Unity is the best Linux desktop environment I have ever used.
‘For the past 6 and a half years I, like millions of users, have been able to rely on Unity’
There I said it. So, naturally, I was among those sad that Unity retired from its role as the default Ubuntu desktop, replaced by (the also-awesome) GNOME Shell in Ubuntu 17.10 onwards.
For 6 and a half years I, like millions of Ubuntu users, have been able to rely on Unity. From Qml to Compiz, from controversy to controversy, the Unity desktop has held firm.
As (arguably) the one element that helped to define and mould the Ubuntu identity as we know it, it’s only natural that one wonders what Ubuntu is without it.
A Quick History
‘it’s testament to the design vision behind it that the Unity desktop of old is recognisable to users of Unity today’
Unity became the default Ubuntu desktop in Ubuntu 11.04 ‘Natty Narwhal’, having debuted as the distro’s netbook interface in the release prior, Ubuntu 10.10.
Although bullish at the time, Ubuntu founder Mark Shuttleworth now says Unity’s early introduction was, in hindsight, a ‘mistake’. Early versions of the desktop were buggy, lacked features, and had a reputation for crashing.
But it’s testament to the design vision behind it that the Unity desktop of old is still recognisable to users of Unity today. Most of its key concepts were present at the start, going on to be honed and polished — and yes sometimes re-written — in successive releases.
The Best Unity Features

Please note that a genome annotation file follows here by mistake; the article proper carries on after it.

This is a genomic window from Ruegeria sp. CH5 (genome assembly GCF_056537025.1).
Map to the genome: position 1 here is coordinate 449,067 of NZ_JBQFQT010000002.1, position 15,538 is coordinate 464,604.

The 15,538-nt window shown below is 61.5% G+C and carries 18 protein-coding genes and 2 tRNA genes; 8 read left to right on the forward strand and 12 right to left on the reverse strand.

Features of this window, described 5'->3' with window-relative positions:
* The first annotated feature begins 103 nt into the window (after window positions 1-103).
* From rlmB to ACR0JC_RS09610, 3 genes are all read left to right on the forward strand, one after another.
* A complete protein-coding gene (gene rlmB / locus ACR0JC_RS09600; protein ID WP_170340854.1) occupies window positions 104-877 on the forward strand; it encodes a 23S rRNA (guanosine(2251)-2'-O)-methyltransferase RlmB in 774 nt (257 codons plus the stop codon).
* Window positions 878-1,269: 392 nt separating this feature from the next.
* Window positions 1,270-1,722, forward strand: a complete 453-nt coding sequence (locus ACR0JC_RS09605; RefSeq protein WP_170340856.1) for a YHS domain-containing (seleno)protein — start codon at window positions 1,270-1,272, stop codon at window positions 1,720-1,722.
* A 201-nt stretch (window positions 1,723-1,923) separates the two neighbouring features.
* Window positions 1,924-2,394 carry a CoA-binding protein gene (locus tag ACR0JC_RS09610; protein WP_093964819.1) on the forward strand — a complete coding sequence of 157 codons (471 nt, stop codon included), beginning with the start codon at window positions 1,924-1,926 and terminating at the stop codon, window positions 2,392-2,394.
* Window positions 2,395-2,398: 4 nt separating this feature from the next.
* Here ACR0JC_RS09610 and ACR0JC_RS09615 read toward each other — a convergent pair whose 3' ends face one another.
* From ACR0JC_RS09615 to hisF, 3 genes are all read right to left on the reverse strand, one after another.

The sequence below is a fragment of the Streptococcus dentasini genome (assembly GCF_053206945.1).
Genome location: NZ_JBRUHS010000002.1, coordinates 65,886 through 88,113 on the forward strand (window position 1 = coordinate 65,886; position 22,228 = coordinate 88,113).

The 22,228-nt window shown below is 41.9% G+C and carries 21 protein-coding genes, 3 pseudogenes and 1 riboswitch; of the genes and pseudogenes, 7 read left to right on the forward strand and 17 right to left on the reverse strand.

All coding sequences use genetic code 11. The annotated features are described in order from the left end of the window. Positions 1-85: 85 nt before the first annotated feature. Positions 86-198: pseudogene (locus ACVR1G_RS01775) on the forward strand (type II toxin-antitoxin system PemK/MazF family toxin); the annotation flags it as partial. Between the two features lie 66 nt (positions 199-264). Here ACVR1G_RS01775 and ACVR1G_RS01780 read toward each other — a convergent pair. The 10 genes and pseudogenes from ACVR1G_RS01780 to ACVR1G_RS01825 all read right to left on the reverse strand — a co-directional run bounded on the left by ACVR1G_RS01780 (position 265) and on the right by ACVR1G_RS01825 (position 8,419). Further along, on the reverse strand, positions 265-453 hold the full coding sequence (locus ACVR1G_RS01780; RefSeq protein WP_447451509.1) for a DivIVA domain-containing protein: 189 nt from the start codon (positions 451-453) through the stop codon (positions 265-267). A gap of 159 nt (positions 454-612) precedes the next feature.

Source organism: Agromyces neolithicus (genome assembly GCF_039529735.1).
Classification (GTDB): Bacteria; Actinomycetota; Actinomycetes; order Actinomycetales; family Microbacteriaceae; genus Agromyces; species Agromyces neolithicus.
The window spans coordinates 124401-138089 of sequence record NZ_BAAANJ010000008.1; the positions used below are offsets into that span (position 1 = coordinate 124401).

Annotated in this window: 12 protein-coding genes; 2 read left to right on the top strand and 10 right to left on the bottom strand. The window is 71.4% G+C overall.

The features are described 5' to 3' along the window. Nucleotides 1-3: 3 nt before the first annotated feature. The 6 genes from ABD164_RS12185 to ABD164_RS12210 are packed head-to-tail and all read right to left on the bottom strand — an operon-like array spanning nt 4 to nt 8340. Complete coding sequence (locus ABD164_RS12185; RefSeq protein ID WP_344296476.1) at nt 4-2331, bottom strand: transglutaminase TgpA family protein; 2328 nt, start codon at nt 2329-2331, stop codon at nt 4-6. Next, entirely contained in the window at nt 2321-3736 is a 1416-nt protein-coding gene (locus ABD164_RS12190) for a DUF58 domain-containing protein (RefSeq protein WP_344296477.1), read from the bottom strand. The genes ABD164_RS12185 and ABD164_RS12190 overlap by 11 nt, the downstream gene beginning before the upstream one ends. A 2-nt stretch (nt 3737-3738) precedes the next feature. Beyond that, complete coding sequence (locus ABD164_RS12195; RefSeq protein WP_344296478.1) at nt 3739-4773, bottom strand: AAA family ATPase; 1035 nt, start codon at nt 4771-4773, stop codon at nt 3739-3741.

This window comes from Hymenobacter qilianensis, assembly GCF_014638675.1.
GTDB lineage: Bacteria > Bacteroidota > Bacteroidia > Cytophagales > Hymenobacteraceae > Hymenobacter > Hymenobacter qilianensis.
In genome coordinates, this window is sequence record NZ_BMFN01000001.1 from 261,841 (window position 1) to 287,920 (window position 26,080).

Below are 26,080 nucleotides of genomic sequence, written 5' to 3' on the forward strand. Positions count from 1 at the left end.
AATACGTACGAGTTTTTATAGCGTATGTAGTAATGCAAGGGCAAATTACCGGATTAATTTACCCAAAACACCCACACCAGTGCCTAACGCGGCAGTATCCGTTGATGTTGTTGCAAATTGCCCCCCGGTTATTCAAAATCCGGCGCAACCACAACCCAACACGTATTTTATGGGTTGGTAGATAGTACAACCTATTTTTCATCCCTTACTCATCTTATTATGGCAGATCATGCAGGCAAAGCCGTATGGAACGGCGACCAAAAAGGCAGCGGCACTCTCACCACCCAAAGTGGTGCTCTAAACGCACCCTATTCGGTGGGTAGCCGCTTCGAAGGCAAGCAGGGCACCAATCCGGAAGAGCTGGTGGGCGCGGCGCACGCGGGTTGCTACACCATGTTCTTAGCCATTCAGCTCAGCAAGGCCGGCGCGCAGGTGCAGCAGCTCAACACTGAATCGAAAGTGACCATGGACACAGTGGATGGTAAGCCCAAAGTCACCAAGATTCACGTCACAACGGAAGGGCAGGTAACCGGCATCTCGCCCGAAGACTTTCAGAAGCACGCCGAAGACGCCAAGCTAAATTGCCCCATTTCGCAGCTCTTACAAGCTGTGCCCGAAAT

‘Unity set the bar in how useable, featured and polished a Linux desktop could be’
Earlier this month I took to the OMG! Ubuntu! Twitter account to ask what you consider to be the best Unity features. This list is based on your answers.
As a robust and reliable as it is today, it’s easy to forget that Unity broke with years of convention, introduced ground-breaking features, and set the bar in how usable and polished the Linux desktop experience could be.
This truly was Linux for human beings.
And while a lot of the engineering effort expended on this excellent desktop experience was invisible — rewriting Compiz from the ground up was no easy task — there is plenty to look back on and commend.
One final note before we skip on (albeit with a tear in our eye, blub): Unity isn’t going away. It is supported until 2021 on Ubuntu 16.04 LTS and, according to Mark Shuttleworth, will be available from the archives of Ubuntu 18.04 LTS so that those who aren’t ready to say goodbye to it don’t have to.
1. The Unity Launcher
The most iconic part of the Unity desktop is the left-aligned launcher. An anchor point in the Unity experience, the Unity Luncher allows you to launch, manage, and interact with applications whether they’re running or not.
‘An anchor point in the Unity experience’
The vertical launcher was designed to make effective use of screen space, which (at the time) were often limited in terms of height than width.
For a long time, despite repeated users requests, the Unity launcher could not be moved. Ubuntu 16.04 LTS made it possible to move the Unity launcher to the bottom of the screen. Had this one request been acceded to a little sooner I think a lot of the ire directed at Unity would’ve been rendered moot.